Archives for January 2012

Veterinary Behaviorist Dr. Meredith Stepita Answers YOUR Questions!

This past week, we opened up our Facebook page for any questions you may have for our behaviorist, Dr. Meredith Stepita. You can read the questions below and Dr. Stepita’s answers too. We plan to do this again so be sure you like our Facebook page to stay in the loop and get your questions to Dr. Stepita in the future.

PLEASE NOTE: Although the veterinary medical information contained within this site is brought to you by a professional, qualified, practicing veterinarian of many years’ experience, the information is not intended to replace the advice of your own veterinarian or doctor. This website can not see your animal – your local vet can.

Q from Natalie Walker: My pit bull is white, and loves sun as she has gotten older she has black spots everywhere. why??
A: Hi Natalie. Thank you for the very first question! I would definitely recommend having your dog examined by your veterinarian as I am concerned that the black spots could actually be a medical problem.

Q from Kristine Larson: My Westie puppy (1 yr old) has a habit of licking and smacking his lips before he goes to sleep at night. Is this b/c he was pulled from his mother too soon (he’s a puppy mill rescue and was taken from his mother at 5 weeks!) or could it be something physiological, like acid reflux? I think he is self-soothing, but if I give him a bit of food before bed, he doesn’t do it as long or as badly. It’s borderline obsessive…

A: Thank you for the interesting question Kristine. Recently, we have been making the connection between licking and gastrointestinal disease. There was a study looking at this and all the dogs that licked excessively had a medical gastrointestinal problem (found on biopsy of their intestines), whether or not they had any other clinical signs of gastrointestinal disease. I would absolutely recommend following up with your veterinarian, especially since you notice that he is better if fed before bed. Other medical problems related to excessive licking include oral disease, metabolic disease (for example, liver or kidney disease), toxins, brain disease (for example, hydrocephalus or water on the brain), and electrolyte imbalances. It is more so in cats than in dogs that we have seen abnormal oral behaviors due to a behavioral cause in those that were weaned at an early age, but it could be possible in dogs as well.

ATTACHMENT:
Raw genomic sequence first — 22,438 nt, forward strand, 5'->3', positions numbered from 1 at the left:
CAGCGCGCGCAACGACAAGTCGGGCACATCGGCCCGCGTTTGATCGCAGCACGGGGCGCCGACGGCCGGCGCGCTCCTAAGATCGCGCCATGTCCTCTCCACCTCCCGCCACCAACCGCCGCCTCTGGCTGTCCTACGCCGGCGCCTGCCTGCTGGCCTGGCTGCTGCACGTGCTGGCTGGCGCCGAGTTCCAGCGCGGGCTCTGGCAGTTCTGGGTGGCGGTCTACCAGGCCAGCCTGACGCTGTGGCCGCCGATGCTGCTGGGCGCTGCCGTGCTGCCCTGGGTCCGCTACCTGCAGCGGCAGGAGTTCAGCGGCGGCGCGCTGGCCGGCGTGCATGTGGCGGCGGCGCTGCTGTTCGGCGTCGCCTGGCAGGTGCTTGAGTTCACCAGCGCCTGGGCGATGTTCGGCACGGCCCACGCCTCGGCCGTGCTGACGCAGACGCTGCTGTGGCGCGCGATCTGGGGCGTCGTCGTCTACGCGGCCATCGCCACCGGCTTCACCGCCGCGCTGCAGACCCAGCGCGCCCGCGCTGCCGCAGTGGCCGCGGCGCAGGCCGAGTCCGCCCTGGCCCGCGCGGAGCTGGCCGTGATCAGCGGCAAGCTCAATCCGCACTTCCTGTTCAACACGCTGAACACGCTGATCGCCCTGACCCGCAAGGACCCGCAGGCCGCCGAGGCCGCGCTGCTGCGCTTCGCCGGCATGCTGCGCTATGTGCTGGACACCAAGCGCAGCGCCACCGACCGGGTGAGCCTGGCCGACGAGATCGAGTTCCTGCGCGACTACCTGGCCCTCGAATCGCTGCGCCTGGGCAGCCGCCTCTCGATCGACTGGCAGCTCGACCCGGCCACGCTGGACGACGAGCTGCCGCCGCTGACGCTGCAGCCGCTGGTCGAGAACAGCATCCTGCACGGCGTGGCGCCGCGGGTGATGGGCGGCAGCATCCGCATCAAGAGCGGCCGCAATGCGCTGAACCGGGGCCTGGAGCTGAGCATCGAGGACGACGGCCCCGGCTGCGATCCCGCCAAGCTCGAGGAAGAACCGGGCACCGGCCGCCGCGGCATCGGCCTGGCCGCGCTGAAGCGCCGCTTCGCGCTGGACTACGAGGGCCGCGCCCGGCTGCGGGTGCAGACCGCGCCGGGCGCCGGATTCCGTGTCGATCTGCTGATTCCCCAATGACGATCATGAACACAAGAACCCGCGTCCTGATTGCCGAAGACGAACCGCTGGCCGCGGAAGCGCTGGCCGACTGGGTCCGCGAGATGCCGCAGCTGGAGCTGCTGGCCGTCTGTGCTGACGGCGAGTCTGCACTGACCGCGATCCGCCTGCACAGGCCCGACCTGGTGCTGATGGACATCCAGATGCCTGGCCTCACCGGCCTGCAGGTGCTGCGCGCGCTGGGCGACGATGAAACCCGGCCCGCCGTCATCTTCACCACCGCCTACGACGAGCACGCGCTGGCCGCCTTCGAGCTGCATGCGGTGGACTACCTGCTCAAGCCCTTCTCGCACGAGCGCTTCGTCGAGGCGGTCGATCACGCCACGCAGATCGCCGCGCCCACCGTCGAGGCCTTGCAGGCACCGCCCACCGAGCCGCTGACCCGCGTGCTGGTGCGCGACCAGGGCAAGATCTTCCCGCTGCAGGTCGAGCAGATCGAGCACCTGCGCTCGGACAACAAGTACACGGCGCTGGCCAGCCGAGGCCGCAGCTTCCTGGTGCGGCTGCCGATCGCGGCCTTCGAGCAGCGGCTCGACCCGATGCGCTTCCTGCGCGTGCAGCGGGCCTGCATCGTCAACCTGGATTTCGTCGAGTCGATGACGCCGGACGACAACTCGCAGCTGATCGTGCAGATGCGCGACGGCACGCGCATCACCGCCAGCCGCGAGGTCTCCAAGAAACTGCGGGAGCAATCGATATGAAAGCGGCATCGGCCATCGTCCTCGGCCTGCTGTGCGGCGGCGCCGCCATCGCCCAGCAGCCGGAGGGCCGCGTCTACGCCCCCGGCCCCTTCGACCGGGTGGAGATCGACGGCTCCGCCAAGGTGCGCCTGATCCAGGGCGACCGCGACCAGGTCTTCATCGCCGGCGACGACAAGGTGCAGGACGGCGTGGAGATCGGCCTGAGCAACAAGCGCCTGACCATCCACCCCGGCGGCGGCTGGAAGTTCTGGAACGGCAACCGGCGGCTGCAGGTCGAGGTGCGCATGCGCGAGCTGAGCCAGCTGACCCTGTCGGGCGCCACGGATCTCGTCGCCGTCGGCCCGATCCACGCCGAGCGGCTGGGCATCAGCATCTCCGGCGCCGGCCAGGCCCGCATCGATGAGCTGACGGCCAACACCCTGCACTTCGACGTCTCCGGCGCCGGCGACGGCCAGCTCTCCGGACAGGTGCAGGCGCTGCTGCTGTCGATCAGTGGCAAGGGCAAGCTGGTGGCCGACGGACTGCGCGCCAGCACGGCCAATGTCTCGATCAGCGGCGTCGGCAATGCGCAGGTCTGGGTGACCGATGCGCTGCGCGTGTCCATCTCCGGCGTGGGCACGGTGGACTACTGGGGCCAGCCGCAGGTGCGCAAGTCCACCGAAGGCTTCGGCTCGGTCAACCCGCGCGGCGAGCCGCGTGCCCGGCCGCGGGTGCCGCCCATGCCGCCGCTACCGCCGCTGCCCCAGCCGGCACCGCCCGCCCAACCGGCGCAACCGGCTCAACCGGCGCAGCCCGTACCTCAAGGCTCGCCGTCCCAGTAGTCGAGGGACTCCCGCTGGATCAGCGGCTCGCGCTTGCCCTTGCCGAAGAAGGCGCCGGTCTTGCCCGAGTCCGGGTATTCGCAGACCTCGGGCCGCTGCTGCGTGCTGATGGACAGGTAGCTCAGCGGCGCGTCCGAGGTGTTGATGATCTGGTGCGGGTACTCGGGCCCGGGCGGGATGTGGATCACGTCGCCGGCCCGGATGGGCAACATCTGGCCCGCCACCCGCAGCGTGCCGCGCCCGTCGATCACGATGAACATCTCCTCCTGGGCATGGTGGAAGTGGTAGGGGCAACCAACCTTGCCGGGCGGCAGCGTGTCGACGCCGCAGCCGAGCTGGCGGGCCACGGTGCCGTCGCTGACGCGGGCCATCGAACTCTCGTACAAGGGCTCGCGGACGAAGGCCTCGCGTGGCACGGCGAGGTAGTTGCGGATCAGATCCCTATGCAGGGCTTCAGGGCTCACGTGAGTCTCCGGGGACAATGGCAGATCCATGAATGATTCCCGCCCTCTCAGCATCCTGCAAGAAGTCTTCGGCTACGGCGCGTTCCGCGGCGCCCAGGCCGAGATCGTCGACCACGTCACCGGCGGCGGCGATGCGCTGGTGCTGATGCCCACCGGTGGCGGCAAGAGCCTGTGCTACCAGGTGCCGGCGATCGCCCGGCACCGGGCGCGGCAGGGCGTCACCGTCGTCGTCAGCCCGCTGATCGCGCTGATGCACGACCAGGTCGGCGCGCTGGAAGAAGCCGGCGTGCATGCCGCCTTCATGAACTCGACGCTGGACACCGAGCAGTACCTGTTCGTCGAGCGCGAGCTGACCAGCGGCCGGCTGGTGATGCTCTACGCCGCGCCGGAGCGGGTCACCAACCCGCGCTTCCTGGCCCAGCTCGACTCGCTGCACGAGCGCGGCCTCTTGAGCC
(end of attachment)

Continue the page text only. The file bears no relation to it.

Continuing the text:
Q from Megan Soriano: Why does my dog bark all the time? My other one is fine and only barks when people are coming up to the house, or when the mail man comes “normal” things. How can I get the other one to stop?

A: Thanks for the question Megan. Dogs do hear differently than us and there are many reasons your dog may be barking. For example, a territorial response, fear, alarm barking (when they bark a few times to let you know, for example, someone is at the door), stimulus response (barking in response to any sort of stimuli, for example, noises, people or other animals), or as an attention-seeking behavior. It’s important to figure out your dog’s motivation for barking in order to tailor a treatment plan to him. The first step is always to avoid the triggers that cause your dog to bark. For example, play white noise or music to drown out any noises. Then, a specific behavior modification plan is made based on his motivation for barking. Your veterinarian may be able to help you with this behavior modification plan or they may refer you to a veterinary behaviorist.